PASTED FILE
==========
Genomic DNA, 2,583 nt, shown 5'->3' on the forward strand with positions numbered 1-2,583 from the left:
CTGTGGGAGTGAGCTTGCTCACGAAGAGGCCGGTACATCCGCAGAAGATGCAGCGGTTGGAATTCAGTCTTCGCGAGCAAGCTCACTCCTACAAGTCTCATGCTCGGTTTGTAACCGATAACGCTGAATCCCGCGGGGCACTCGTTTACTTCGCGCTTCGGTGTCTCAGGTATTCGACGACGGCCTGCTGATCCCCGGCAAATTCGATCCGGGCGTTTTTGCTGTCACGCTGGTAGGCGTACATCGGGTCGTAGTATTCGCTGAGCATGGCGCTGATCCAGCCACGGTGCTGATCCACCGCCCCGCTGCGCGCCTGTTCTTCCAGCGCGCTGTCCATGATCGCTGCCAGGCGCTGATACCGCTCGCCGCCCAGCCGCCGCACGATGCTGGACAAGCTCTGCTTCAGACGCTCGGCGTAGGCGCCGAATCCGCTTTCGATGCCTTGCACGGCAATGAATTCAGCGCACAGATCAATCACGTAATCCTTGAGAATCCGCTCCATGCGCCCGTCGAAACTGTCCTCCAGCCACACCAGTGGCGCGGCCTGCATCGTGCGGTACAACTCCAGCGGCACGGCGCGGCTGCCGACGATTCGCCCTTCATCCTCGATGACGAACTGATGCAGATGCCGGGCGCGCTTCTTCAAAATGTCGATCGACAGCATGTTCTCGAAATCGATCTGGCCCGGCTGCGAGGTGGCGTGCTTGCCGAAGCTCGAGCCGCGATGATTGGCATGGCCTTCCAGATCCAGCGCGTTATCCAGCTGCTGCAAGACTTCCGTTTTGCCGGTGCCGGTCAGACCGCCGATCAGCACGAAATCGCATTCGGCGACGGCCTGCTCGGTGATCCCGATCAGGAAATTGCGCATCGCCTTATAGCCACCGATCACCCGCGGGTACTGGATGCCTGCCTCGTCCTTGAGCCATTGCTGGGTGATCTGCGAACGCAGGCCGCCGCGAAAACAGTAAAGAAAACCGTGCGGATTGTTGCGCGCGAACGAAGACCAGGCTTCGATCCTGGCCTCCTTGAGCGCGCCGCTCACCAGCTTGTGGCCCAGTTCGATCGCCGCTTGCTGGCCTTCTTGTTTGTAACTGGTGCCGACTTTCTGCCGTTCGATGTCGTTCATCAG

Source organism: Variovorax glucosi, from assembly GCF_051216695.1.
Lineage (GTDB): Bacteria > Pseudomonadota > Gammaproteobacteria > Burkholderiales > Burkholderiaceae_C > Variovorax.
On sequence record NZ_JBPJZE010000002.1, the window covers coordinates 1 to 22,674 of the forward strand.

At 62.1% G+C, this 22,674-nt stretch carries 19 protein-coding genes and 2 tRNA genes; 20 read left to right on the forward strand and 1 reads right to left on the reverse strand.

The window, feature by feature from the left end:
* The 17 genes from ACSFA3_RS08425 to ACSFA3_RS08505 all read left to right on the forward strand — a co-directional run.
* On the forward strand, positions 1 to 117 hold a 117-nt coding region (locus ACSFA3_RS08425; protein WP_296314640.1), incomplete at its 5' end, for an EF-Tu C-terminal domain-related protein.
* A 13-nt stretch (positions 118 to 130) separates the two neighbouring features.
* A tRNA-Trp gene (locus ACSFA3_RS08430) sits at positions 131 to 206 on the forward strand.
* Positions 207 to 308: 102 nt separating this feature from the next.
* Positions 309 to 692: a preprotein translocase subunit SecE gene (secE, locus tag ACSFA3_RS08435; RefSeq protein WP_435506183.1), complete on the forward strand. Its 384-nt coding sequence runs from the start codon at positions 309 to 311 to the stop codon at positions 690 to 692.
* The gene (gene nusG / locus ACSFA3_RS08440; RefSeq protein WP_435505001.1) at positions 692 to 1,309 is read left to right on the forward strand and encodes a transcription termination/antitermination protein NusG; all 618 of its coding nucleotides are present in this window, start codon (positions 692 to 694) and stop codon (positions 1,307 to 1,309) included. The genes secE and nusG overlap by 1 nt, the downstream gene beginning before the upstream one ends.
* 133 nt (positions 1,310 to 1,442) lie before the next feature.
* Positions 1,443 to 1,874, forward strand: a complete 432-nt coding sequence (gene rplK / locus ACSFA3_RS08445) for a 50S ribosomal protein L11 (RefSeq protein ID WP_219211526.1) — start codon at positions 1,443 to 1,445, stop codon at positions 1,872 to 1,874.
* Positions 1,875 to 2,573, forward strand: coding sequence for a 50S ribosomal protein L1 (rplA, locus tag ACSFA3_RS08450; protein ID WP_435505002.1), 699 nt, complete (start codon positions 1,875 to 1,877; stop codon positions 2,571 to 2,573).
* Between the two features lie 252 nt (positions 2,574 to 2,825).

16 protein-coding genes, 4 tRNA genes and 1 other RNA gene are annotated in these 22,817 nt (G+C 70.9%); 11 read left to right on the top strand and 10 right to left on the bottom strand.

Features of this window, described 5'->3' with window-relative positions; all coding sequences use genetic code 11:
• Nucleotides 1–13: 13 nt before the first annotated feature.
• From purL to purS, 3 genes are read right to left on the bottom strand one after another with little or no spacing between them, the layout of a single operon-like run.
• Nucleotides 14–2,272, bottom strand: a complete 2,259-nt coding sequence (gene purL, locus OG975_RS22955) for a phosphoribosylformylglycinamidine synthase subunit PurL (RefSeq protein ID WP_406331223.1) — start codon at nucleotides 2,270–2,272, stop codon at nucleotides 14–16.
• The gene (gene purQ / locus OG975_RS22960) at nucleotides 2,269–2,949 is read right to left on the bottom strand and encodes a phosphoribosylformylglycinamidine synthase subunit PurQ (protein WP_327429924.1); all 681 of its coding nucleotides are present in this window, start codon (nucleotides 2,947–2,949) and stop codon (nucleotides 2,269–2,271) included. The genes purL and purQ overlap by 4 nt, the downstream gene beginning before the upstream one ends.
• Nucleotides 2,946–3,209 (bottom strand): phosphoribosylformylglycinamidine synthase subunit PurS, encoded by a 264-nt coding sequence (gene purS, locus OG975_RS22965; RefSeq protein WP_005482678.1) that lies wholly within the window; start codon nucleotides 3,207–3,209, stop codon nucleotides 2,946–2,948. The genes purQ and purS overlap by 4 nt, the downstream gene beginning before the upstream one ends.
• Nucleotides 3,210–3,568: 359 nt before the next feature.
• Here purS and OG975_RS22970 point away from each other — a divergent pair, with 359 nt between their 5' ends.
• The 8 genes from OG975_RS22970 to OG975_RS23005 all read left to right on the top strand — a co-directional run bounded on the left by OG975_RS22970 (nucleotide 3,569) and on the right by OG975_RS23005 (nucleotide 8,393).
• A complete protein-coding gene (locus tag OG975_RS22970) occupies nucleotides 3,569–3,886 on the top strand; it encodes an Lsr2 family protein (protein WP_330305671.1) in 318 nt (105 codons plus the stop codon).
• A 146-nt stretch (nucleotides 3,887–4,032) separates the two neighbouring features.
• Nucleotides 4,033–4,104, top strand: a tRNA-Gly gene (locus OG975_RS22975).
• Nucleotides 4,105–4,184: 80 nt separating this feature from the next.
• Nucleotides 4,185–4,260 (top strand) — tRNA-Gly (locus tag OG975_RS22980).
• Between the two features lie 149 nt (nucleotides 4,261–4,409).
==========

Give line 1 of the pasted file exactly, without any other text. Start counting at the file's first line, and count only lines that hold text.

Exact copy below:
Genomic DNA, 2,583 nt, shown 5'->3' on the forward strand with positions numbered 1-2,583 from the left: